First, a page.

As we continue our series on the music of Maurice Ravel, we turn to the Sonata for Violin and Piano and the musicianship of violinist Joshua Bell and pianist Jeremy Denk. There are three links because there are three movements in the sonata.

This sonata is – in my humble opinion – the most quintessentially Impressionist piece of music ever composed. Debussy’s violin and piano sonata rivals it, but this sonata seems to be constantly boiling over with the musical equivalent. Ravel wrote it in 1923 at the very height of the Impressionist movement in music, which lagged behind the Impressionist movement in art by at least a decade. Saint-Saens, Franck, and other European composers who are often regarding as the last hallmarks of the Romantic period of music, can also be considered the harbingers of the Impressionist movement and the precursors to Ravel’s stunning mastery of the Impressionist style. However, where Saint-Saens and Franck were quite hesitant in opening up to Impressionism, Ravel kicked the door down. The second movement in particular (I’ve put a few asterisks next to the appropriate link above) is evidence of his eagerness – it is titled “Blues” and is more closely akin to something an American jazz band or blues ensemble would play than a Parisian violinist.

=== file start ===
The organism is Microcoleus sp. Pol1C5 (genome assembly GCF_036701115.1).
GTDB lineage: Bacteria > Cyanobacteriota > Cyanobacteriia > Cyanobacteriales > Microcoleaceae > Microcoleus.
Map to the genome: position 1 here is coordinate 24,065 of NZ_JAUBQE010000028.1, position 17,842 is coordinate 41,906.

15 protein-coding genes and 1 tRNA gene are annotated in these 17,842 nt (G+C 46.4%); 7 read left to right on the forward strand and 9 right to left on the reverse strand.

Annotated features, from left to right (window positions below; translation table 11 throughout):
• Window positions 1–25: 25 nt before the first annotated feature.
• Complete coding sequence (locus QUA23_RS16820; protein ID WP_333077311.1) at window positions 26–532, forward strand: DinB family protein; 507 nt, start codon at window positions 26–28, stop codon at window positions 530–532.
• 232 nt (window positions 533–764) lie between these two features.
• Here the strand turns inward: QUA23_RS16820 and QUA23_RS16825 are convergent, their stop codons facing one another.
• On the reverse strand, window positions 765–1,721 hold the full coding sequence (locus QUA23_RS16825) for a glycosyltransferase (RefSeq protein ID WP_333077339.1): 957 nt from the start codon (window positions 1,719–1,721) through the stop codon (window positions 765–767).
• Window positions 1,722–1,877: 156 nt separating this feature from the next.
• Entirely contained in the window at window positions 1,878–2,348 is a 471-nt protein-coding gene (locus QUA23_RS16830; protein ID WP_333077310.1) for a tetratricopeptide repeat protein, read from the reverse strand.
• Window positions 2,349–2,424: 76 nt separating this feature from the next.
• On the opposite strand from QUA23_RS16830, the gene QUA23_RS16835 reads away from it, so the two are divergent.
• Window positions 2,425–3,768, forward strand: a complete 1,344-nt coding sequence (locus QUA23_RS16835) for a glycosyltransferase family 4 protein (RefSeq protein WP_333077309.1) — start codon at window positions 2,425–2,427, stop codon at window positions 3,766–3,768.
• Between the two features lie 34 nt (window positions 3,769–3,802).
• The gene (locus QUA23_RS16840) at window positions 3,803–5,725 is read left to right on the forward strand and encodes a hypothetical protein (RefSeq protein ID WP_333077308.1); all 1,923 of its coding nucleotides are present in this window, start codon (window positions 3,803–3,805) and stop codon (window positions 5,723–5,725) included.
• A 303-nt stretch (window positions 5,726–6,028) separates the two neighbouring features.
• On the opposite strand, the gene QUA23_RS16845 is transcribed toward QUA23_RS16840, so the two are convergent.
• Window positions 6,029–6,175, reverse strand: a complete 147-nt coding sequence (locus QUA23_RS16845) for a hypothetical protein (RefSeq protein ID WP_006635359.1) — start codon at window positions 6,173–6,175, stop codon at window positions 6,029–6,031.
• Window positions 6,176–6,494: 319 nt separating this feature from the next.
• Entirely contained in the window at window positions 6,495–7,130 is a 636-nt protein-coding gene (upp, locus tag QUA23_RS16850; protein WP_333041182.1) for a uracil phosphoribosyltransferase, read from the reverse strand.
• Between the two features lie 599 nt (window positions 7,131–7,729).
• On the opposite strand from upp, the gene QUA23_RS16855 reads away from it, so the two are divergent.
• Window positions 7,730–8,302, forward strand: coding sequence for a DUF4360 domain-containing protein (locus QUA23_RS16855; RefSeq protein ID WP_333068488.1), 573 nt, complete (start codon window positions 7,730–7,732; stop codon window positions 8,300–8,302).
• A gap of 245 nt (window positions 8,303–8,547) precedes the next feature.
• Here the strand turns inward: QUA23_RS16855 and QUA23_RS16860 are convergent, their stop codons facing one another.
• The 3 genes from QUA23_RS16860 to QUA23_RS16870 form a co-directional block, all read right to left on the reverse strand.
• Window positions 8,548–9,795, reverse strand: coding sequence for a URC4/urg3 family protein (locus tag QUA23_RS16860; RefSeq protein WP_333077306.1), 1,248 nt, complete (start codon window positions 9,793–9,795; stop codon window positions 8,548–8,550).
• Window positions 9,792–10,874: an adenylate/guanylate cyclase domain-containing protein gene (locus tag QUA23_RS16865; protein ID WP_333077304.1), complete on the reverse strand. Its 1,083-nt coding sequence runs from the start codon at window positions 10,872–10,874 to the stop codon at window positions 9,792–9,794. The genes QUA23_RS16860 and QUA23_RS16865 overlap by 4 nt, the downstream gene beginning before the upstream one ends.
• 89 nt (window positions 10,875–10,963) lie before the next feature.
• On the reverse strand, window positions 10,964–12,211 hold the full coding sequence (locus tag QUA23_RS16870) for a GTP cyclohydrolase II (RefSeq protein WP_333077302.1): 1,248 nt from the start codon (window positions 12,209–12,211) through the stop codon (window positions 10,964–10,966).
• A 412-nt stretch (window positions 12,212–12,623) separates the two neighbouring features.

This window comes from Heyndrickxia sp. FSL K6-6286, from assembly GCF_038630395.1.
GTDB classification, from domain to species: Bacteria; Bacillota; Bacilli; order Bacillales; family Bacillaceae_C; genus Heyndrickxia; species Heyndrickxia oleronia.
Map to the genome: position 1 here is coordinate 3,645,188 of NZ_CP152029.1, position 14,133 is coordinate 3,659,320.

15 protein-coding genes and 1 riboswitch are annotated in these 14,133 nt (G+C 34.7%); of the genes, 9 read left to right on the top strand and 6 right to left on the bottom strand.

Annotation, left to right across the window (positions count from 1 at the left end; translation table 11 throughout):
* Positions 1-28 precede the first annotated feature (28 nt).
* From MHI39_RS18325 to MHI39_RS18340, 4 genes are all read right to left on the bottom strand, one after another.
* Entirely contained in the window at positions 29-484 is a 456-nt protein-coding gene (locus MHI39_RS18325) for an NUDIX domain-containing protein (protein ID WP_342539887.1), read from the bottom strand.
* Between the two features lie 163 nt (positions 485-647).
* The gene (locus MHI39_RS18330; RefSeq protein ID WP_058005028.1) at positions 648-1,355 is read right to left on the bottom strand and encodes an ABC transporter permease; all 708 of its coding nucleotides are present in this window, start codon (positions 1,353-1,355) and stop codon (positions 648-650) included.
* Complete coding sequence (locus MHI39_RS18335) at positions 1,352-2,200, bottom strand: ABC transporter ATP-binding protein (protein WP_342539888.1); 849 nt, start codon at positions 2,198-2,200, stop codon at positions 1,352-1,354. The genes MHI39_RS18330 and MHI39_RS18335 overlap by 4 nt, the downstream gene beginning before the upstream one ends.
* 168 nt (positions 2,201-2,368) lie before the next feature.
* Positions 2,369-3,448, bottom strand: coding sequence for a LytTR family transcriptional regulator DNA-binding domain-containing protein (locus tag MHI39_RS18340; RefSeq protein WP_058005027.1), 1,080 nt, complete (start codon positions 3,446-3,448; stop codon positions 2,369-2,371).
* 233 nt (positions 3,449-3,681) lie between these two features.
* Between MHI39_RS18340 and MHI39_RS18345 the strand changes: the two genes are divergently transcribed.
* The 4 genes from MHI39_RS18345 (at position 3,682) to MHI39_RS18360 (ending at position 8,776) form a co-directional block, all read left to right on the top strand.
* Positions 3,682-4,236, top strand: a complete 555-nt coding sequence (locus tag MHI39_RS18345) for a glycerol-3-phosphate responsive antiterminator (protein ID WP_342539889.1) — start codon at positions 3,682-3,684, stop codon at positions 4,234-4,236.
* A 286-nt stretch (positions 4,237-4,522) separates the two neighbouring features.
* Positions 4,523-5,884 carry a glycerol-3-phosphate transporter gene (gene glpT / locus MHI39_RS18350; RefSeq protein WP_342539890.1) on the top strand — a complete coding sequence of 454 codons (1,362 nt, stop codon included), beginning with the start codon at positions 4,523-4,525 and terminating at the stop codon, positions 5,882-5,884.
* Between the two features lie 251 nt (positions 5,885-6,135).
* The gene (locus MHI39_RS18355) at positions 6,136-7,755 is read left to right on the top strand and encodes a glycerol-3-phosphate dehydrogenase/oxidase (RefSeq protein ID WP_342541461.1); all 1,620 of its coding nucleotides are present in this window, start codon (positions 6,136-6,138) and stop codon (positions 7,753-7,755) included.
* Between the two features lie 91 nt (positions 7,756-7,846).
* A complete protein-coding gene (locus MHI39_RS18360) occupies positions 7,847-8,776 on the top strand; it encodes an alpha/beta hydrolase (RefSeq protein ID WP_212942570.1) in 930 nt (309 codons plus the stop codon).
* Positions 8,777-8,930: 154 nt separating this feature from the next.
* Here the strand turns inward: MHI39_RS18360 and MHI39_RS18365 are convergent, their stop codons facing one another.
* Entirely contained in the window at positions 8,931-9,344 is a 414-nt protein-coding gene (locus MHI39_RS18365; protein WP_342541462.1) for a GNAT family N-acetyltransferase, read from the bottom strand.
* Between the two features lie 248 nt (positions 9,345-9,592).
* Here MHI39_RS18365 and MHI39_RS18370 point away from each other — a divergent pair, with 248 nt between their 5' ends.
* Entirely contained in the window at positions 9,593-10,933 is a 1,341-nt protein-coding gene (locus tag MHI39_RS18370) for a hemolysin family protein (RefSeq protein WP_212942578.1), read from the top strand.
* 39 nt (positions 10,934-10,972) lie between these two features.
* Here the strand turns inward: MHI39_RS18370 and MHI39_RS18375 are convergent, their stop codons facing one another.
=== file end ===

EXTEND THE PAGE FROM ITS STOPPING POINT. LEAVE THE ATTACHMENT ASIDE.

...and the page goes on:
What is fascinating and awe-inspiring is the way that Ravel was able to so fully incorporate blues influences into his music and still have it remain both classically French and traditionally pure. As Denk says of the work, “It’s a croissandwich.” By this he means that it takes an American musical style (blues) and views it through the lens of a French musical format (Parisian classical). The blues element is heard in the sarcasm, the slides, the swinging melodies, and the harmonic tension that is reminiscent of B.B. King, George Gershwin, and Etta James. The Parisian classical element is heard in the tenderness, the refinement of the phraseology, the delicate pizzicato passages, the passionate waves of legato, and the maturity of the harmonic structure that elicits comparisons with Franck, Elgar, Faure, and others.




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